Creating your own compost using food scraps is easy and can be done right in your backyard. Here are the steps to get started:
The first step in making garden compost using food scraps is to choose a compost bin. Compost bins come in a variety of shapes and sizes, but the most important thing is to choose one that fits your needs and the amount of waste you produce. Your compost setup should also have enough space to allow you to turn or stir the compost. This helps with even breakdown of the compost materials.
For those in Northern Michigan, it is important to choose a compost bin that is sturdy enough to withstand the colder temperatures and windy conditions of the region. We use a dual chamber compost tumbler for our homemade compost. Compost tumblers allow you to fully turn your compost without even having to put on a pair of gloves, making it very easy and convenient!
The next step is to collect your food scraps. You can collect a variety of food scraps, including fruit and vegetable peels, coffee grounds, eggshells, and bread. However, it is important to avoid meat, dairy, and oily foods as they can attract pests and slow down the composting process.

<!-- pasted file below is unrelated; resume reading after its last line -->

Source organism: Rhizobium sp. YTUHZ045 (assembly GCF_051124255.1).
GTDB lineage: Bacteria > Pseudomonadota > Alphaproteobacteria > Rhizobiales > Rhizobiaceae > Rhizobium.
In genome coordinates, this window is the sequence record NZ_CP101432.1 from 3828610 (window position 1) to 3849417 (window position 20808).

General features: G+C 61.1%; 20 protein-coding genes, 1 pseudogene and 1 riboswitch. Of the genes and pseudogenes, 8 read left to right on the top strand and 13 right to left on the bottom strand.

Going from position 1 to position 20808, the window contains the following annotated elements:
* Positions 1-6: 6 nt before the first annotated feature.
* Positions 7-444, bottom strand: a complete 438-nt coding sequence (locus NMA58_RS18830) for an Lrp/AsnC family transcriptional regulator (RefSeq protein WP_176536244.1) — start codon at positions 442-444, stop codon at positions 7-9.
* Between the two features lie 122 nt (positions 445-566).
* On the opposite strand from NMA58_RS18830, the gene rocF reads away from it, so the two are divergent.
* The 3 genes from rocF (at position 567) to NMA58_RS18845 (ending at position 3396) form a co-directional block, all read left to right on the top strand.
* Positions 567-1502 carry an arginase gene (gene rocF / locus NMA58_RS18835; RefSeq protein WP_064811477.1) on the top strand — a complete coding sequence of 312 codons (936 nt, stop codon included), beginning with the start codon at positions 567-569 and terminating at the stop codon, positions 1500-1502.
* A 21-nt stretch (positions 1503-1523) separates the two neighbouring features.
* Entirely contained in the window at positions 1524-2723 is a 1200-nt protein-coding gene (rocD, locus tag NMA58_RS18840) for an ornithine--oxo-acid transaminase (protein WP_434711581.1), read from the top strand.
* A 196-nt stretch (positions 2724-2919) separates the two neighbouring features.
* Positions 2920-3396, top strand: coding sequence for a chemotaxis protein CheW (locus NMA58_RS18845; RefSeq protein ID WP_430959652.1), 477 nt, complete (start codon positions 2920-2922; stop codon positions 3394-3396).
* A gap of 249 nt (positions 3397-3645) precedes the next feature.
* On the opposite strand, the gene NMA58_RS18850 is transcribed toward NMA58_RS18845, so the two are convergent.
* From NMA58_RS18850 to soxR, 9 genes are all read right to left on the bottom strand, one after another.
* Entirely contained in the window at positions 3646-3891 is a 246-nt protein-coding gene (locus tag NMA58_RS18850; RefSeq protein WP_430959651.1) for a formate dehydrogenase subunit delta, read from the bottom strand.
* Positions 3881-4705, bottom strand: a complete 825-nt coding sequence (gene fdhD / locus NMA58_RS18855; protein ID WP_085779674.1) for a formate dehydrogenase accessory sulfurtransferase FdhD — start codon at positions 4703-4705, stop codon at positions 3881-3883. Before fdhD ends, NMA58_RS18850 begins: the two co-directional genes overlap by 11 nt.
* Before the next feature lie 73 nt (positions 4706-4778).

Once you have collected your food scraps, it’s time to start layering your compost bin. Start with a layer of browns, such as dry leaves or twigs, at the bottom of the bin. This will help to provide air flow and drainage.
Next, add a layer of greens, such as food scraps and grass clippings. This layer should be approximately three times the size of the brown layer. Repeat these layers until the bin is full, making sure to keep a good balance of browns and greens.
Once your compost bin is full, it’s important to turn it regularly to ensure that the composting process is happening evenly. Turning your compost bin once a week is typically sufficient.
Some compost bins have a tumbling feature that allows you to spin the entire bin, mixing the contents inside. If you’re using a ground compost bin, you’ll want to use a tool like a pitchfork or shovel to turn the mound of compost.
After several weeks, your compost should be ready to use. The amount of time it takes for compost to be ready to use will depend greatly on the season and the temperature of the compost. The compost should be dark and crumbly, with a pleasant earthy smell.
Use your compost to amend your garden soil or as a top dressing around your plants. You can also use compost as a soil amendment when planting new plants in landscaping areas.